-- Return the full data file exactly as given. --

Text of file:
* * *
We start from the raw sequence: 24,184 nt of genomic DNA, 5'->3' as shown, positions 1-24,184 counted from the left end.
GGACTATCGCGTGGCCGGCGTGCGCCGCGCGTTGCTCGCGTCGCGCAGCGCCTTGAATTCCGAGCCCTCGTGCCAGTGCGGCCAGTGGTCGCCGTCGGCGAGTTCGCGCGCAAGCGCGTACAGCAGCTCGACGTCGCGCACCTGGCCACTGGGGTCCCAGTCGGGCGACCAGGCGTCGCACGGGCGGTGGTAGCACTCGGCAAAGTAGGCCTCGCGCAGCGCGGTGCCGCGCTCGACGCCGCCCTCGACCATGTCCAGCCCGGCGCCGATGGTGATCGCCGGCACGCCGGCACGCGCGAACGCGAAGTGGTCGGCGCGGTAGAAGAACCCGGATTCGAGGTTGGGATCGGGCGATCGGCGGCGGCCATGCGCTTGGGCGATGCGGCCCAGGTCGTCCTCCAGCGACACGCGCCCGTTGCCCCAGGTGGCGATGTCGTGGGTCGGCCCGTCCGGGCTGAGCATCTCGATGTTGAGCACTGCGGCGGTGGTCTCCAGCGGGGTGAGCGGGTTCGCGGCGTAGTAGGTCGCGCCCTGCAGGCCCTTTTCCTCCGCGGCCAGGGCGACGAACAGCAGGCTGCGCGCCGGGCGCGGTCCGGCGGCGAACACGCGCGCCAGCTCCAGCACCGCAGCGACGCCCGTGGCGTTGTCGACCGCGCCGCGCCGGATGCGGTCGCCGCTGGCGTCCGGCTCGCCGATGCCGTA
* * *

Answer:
We start from the raw sequence: 24,184 nt of genomic DNA, 5'->3' as shown, positions 1-24,184 counted from the left end.
GGACTATCGCGTGGCCGGCGTGCGCCGCGCGTTGCTCGCGTCGCGCAGCGCCTTGAATTCCGAGCCCTCGTGCCAGTGCGGCCAGTGGTCGCCGTCGGCGAGTTCGCGCGCAAGCGCGTACAGCAGCTCGACGTCGCGCACCTGGCCACTGGGGTCCCAGTCGGGCGACCAGGCGTCGCACGGGCGGTGGTAGCACTCGGCAAAGTAGGCCTCGCGCAGCGCGGTGCCGCGCTCGACGCCGCCCTCGACCATGTCCAGCCCGGCGCCGATGGTGATCGCCGGCACGCCGGCACGCGCGAACGCGAAGTGGTCGGCGCGGTAGAAGAACCCGGATTCGAGGTTGGGATCGGGCGATCGGCGGCGGCCATGCGCTTGGGCGATGCGGCCCAGGTCGTCCTCCAGCGACACGCGCCCGTTGCCCCAGGTGGCGATGTCGTGGGTCGGCCCGTCCGGGCTGAGCATCTCGATGTTGAGCACTGCGGCGGTGGTCTCCAGCGGGGTGAGCGGGTTCGCGGCGTAGTAGGTCGCGCCCTGCAGGCCCTTTTCCTCCGCGGCCAGGGCGACGAACAGCAGGCTGCGCGCCGGGCGCGGTCCGGCGGCGAACACGCGCGCCAGCTCCAGCACCGCAGCGACGCCCGTGGCGTTGTCGACCGCGCCGCGCCGGATGCGGTCGCCGCTGGCGTCCGGCTCGCCGATGCCGTA